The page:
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Deconstructing the Deficit

The New York Times this morning had an op-ed piece “deconstructing” “How the Deficit Got This Big.” According to the article, the fault lies (are you sitting down?) with George Bush, not Barack Obama. The article, using Congressional Budget Office figures, scores the cost of the Bush tax cuts at $1.812 trillion, the Iraq and Afghanistan wars plus new defense spending at $1.469 trillion and TARP at $224 billion.

One can argue about whether the defense outlays were necessary, but the other two figures are nonsense. As to TARP, while the Treasury disbursed that amount of money, it received assets–mostly preferred stock and warrants–in exchange. The CBO regarded the subsidy cost of TARP (roughly the difference between the money paid out and the value of the assets received) at about $64 billion as of December 31, 2008. Much of the TARP money has now been repaid, with interest, and the net cost to the Treasury is much, much lower than the original disbursal figure. Charging the gross figure to George Bush’s account is a gross distortion of reality.

And the tax cut figure comes from a static analysis. It is based on the assumption that cutting tax rates has no effect on the economy, and therefore is a pure cost to the government in lost revenue (or, as liberals would have it, a tax giveaway to the rich). But the economy began to accelerate at exactly the moment the tax cuts went fully into effect (not likely to be a coincidence–its happened every time we cut marginal rates) and government deficits declined from $377  billion in 2003 to $162 billion in 2007 (and then rebounded in the economically dreadful year of 2008 to $410 billion). The article essentially argues that  except for those dreadful tax cuts for the rich, the budget in the middle Bush years would have been in splendid surplus. I don’t know anyone who believes that.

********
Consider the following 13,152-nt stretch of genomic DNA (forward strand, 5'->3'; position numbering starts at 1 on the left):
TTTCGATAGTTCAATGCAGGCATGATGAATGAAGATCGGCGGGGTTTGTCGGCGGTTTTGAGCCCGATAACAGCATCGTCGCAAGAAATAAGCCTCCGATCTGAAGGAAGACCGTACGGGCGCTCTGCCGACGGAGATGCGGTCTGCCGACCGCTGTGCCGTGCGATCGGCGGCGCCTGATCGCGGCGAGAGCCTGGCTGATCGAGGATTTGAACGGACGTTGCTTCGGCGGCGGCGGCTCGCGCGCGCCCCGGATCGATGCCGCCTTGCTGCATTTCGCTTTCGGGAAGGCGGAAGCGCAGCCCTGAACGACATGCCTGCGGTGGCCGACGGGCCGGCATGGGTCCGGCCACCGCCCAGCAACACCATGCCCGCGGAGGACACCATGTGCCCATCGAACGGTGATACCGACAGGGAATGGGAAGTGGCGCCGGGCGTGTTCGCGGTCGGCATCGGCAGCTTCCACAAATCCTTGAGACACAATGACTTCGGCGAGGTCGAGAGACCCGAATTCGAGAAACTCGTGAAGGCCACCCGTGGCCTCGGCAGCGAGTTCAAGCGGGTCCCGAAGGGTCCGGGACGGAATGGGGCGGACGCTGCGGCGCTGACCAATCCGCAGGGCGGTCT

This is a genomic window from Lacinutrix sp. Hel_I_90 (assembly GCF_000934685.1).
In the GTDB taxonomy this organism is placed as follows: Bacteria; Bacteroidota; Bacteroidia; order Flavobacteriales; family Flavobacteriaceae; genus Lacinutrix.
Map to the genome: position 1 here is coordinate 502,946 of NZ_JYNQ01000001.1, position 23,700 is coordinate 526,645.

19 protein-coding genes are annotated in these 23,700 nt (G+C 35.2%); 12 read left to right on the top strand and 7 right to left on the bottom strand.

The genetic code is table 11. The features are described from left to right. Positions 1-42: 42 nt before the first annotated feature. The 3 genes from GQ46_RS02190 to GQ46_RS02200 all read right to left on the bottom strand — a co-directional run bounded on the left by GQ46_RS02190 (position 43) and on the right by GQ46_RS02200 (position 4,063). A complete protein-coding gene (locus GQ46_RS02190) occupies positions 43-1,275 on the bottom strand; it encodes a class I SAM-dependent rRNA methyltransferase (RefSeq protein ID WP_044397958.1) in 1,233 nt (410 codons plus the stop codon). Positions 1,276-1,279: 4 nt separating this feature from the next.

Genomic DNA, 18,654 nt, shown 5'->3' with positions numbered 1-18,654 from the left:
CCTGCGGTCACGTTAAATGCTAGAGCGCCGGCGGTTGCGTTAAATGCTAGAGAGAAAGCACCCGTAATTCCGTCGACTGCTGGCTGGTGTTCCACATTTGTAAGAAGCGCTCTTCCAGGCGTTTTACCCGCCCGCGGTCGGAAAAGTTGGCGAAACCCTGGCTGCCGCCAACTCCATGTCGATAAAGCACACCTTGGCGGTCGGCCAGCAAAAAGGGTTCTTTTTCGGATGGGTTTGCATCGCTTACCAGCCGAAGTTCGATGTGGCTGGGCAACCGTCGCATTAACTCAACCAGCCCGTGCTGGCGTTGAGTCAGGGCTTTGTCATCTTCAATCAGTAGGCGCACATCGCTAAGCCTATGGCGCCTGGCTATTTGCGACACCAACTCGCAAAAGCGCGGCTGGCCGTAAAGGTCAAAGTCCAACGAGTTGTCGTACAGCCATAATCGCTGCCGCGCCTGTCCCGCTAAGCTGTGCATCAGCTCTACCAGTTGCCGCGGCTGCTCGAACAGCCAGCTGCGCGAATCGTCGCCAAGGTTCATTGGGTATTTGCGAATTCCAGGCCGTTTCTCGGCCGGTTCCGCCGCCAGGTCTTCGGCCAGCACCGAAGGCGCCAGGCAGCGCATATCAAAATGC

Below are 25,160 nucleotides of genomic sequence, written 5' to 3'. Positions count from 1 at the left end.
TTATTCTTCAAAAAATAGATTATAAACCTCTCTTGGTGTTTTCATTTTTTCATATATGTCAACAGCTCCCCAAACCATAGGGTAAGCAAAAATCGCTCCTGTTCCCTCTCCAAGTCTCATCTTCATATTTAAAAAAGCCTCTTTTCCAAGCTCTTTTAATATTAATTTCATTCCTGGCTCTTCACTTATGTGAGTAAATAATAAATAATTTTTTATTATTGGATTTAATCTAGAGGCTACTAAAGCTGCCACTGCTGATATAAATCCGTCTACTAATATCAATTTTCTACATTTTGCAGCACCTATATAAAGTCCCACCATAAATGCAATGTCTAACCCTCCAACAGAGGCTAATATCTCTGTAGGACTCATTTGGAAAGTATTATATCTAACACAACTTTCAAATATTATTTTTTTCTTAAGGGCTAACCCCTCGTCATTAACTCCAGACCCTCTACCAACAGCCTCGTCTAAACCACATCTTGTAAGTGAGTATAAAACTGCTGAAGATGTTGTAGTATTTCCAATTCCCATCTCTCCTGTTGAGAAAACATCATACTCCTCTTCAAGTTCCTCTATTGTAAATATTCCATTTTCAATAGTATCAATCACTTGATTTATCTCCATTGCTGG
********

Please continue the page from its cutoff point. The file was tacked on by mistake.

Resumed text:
And, thanks to the boom, unemployment was reduced in those years by one-third, both swelling tax revenues and shrinking expenditures in unemployment  insurance.

Deconstruction is a philosophical technique coined by the French thinker Jacques Derrida in 1967 that, as far as I can figure out, allows the practitioner to twist words so they mean whatever they find convenient at the moment. Their prose is extraordinarily incomprehensible. (What do you get if you cross a deconstructionist with a Mafioso? You get someone who makes you an offer you can’t understand.) The Times article, at least, is crystal clear in its meaning. Unfortunately, it is crystal clear tendentious twaddle.

 


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